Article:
The Hunger Games, and Highbrowism of The New Yorker: hobbesian, dystopian, epicene, courtier, cosseted

By Xah Lee. Date:
Hobbesian English philosopher and political theorist best known for his book Leviathan (1651), in which he argues that the only way to secure civil society is through universal submission to the absolute authority of a sovereign. (AHD) Thomas Hobbes (1588 – 1679)
epicene having the characteristics of both the male and the female; Effeminate; unmanly. (AHD)
overlords One in a position of supremacy or domination over others.
courtiers A courtier is a person who is often in attendance at the court of a king or other royal personage. Historically the court was the centre of government as well as the residence of the monarch, and social and political life were often completely mixed together. Courtiers
cosseted pamper, coddle, pet.
gladiatorial Gladiator. Armed combatant who entertained audiences in the Roman Republic and Roman Empire in violent confrontations with other gladiators, wild animals, and condemned criminals.

Suzanne Collins's “The Hunger Games” (the first book in a best-selling young-adult trilogy) is a sensational piece of pop primitivism — a Hobbesian war of all against all. In a dystopian society in the future, a group of wealthy, epicene overlords — authoritarians with violet hair and the vicious manners of French courtiers — threaten and control an impoverished population. Years ago, the virtuous commoners rose up, unsuccessfully, against their decadent rulers, and they've been both cosseted and terrorized ever since by a yearly lottery in which two teens from each of twelve districts are selected, trained, and turned into media stars. They are then set loose in a controlled wilderness, where they must survive hunger and one another, until only one of them is left alive. The survivor will bring home to his district both glory and food, and everyone, rich and poor, watches the events on television. Collins's idea seems to be derived from the bloodier Greek myths and Roman gladiatorial contests (the big shots have names like Seneca and Claudius); from William Golding's “Lord of the Flies”; and from TV spectacles like the myriad “Survivor” shows and sado-Trumpian elimination contests. Collins's strategy of putting girls and boys (some as young as twelve) at the center of a deadly struggle adds tense, nasty excitement to the old tales and tawdry TV rituals she draws on.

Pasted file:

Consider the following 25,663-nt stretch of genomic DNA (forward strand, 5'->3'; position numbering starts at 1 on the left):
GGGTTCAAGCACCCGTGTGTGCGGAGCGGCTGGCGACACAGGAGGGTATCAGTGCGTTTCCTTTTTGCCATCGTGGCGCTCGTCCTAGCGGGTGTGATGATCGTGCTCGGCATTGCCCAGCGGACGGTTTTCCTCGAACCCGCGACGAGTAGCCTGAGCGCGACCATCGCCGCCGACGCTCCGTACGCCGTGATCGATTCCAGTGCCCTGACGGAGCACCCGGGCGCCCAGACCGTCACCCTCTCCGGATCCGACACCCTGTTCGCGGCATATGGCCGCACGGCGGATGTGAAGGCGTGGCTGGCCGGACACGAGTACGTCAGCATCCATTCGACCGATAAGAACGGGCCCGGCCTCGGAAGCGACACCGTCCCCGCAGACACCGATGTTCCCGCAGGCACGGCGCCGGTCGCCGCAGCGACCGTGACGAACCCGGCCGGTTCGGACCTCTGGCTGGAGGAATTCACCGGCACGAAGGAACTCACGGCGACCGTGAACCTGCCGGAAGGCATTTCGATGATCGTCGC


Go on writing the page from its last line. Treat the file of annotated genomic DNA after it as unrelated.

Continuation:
This piece is from 〔 The Current Cinema: KIDS AT Risk: “The Hunger Games” and “Bully” By David Denby. At http://www.newyorker.com/arts/critics/cinema/2012/04/02/120402crci_cinema_denby〕.

I'm not sure its author, David Denby, has read the book and is writing about the book, or the movie, or a mix of both. But if just the movie, then this opening intro on Hunger Games is overly highbrow, badly written. Many use of words are showoff and off. For example, the description of “primitivism” and “Hobbesian” in “sensational piece of pop primitivism — a Hobbesian war of all against all.” is far-fetched. The rulers in the movie isn't “epicene” at all. And “French courtiers” doesn't fit as a description their mannerism. The word “cosseted” in the phrase “they've been both both cosseted and terrorized ever since” is completely wrong.